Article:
The Economics of Network Neutrality: Are "Prophylactic" Remedies to Nonproblems Needed?

Article excerpt

Since "network neutrality" first appeared in policy debates, its meaning has been less than crystal clear. Some advocates have argued that net neutrality demands that broadband Internet service providers (ISPs) treat all bits equally: "a bit is a bit is a bit," while others make exceptions for malware bits, spam bits, child pornography bits, etc. Some advocates have argued that net neutrality must apply not only to wired broadband ISPs, but to wireless broadband providers as well, while others recognize that wireless broadband has a unique technological structure that requires more stringent and flexible capacity management than is consistent with "a bit is a bit is a bit."

The Federal Communications Commission has recently issued a Report and Order (R&O) promulgating its network neutrality rules. As might be expected, the R&O strikes a middle ground between purists on each side of the debate. (Curiously, the FCC itself seems to have foresworn the use of the term "network neutrality," preferring to adopt phrases such as "preserving the Open Internet" and "Open Internet rules." In this article, I continue to use the traditional terminology.)

In this article, I describe the FCC's recently enacted regulation on network neutrality and then I ask three questions:

* What economic problem is net neutrality designed to solve? What is the empirical evidence concerning this problem?

* What can economic theory tell us about potential problems in the broadband ISP market?

* What can empirical political economy tell us about likely outcomes of net neutrality policy interventions?

Current FCC Net Neutrality Regulations

The R&O specifies four "principles," each of which is discussed below.

Transparency | Under the new regulation, "broadband Internet access service shall publicly disclose accurate information regarding the network management practices, performance, and commercial terms of its broadband Internet access services sufficient for consumers to make informed choices." This means that broadband ISPs are required to disclose publicly the following:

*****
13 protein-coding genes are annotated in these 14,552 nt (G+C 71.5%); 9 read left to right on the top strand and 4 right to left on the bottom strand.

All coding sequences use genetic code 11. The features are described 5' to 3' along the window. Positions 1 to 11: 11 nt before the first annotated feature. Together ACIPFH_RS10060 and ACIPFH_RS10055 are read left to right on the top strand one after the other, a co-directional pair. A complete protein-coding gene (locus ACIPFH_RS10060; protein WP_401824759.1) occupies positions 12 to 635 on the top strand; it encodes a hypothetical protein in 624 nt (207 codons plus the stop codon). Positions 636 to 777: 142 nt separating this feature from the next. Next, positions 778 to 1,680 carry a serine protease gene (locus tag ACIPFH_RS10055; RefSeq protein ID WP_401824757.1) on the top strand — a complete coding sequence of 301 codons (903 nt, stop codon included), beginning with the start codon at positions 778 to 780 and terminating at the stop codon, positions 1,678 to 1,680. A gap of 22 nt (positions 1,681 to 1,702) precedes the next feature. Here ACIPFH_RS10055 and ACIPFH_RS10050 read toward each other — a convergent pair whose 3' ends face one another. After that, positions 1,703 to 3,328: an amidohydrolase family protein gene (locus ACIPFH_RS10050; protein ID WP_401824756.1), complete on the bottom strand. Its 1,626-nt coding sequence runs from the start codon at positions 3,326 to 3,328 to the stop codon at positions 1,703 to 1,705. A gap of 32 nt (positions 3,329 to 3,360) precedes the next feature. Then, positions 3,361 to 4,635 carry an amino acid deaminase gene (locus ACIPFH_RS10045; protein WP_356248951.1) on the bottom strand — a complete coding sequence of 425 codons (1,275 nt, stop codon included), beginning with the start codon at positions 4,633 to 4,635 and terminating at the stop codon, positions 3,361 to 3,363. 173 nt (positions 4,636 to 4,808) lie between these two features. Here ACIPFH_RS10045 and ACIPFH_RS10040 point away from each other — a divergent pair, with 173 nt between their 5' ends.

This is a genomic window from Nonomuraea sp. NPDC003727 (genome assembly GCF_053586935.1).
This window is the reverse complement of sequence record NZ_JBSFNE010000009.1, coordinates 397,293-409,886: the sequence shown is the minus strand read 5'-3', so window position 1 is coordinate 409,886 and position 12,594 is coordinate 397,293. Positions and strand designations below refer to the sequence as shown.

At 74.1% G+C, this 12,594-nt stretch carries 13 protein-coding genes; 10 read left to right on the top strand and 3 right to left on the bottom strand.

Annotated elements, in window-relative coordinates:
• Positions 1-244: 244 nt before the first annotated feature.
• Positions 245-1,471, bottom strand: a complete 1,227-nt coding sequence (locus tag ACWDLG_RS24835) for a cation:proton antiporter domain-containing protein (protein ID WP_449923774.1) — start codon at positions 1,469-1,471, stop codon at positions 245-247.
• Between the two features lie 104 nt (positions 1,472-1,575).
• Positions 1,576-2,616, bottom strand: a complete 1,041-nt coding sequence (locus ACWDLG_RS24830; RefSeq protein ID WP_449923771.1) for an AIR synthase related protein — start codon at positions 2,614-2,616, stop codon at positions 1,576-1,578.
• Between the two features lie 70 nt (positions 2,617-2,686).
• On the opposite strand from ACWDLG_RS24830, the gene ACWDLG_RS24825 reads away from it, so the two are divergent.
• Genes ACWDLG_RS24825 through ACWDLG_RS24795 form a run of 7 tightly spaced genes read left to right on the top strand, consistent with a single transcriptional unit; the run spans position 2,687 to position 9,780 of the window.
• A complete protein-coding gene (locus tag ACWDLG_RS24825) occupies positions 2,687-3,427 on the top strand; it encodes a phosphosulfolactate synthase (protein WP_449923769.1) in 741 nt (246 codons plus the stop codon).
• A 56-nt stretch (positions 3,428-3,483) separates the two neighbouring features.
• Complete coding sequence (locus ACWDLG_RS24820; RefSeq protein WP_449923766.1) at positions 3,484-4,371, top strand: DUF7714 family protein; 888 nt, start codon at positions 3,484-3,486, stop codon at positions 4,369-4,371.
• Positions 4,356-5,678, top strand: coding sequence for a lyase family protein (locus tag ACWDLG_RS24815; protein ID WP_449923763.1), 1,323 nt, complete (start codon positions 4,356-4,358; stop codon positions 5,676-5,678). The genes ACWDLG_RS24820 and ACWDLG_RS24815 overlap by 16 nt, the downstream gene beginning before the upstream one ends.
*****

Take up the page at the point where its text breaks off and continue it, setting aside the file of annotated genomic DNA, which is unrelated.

* Network practices, such as congestion management, application-specific behavior, device attachment rules, and security.

* Performance characteristics, such as technology, speed, usefulness for certain applications, and what other specialized services are available.

* Commercial terms, such as pricing, privacy policy, and redress options should disputes arise.

The transparency rules are relatively flexible; some advocates had argued for much more specific and detailed disclosures and are now disappointed in the flexibility of the adopted rules. But generally, this principle of disclosure is rather close to best practice in the broadband ISP industry today and the principle is strongly supported by scholarly work. The transparency principle is the least controversial of the FCC's network neutrality rules.


No blocking and no unreasonable discrimination | Under the new regulation, a "broadband Internet access service [provider] ... shall not block lawful content, applications, services, or nonharmful devices, subject to reasonable network management." This rule is also interpreted to prohibit broadband ISPs from degrading service (e.g., slowing it down) for a specific application. Broadband ISPs are also prohibited from charging a fee in order to carry an application (i.e., blocking the application unless a fee is paid).

Also under the regulation, a "broadband Internet access service [provider] ... shall not unreasonably discriminate in transmitting lawful network traffic over a consumer's broadband Internet access service. Reasonable network management shall not constitute unreasonable discrimination." This rule contains a blockbuster clause: broadband ISPs are not permitted to charge application and content providers for access to their customers. …